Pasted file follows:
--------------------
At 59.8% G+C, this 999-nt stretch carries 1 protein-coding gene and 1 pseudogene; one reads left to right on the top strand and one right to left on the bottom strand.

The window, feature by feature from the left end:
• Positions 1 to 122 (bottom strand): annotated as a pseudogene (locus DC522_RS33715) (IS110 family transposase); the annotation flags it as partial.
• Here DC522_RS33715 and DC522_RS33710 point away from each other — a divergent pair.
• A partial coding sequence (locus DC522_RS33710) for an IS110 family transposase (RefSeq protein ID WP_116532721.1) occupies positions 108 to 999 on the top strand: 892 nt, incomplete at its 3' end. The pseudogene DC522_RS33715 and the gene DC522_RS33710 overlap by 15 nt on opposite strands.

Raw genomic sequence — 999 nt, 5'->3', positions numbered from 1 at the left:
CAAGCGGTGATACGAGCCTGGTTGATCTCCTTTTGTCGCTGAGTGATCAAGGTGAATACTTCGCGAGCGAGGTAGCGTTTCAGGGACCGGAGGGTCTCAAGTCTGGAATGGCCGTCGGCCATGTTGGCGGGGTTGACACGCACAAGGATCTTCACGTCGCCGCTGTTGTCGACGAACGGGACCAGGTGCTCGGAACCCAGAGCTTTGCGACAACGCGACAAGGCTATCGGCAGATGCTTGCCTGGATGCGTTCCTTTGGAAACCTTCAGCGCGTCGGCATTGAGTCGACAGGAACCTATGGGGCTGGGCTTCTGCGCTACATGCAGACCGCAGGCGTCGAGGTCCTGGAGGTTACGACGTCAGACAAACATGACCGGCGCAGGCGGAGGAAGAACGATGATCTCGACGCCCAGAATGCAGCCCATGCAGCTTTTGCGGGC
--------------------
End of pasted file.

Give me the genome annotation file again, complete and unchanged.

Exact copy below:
At 59.8% G+C, this 999-nt stretch carries 1 protein-coding gene and 1 pseudogene; one reads left to right on the top strand and one right to left on the bottom strand.

The window, feature by feature from the left end:
• Positions 1 to 122 (bottom strand): annotated as a pseudogene (locus DC522_RS33715) (IS110 family transposase); the annotation flags it as partial.
• Here DC522_RS33715 and DC522_RS33710 point away from each other — a divergent pair.
• A partial coding sequence (locus DC522_RS33710) for an IS110 family transposase (RefSeq protein ID WP_116532721.1) occupies positions 108 to 999 on the top strand: 892 nt, incomplete at its 3' end. The pseudogene DC522_RS33715 and the gene DC522_RS33710 overlap by 15 nt on opposite strands.

Raw genomic sequence — 999 nt, 5'->3', positions numbered from 1 at the left:
CAAGCGGTGATACGAGCCTGGTTGATCTCCTTTTGTCGCTGAGTGATCAAGGTGAATACTTCGCGAGCGAGGTAGCGTTTCAGGGACCGGAGGGTCTCAAGTCTGGAATGGCCGTCGGCCATGTTGGCGGGGTTGACACGCACAAGGATCTTCACGTCGCCGCTGTTGTCGACGAACGGGACCAGGTGCTCGGAACCCAGAGCTTTGCGACAACGCGACAAGGCTATCGGCAGATGCTTGCCTGGATGCGTTCCTTTGGAAACCTTCAGCGCGTCGGCATTGAGTCGACAGGAACCTATGGGGCTGGGCTTCTGCGCTACATGCAGACCGCAGGCGTCGAGGTCCTGGAGGTTACGACGTCAGACAAACATGACCGGCGCAGGCGGAGGAAGAACGATGATCTCGACGCCCAGAATGCAGCCCATGCAGCTTTTGCGGGC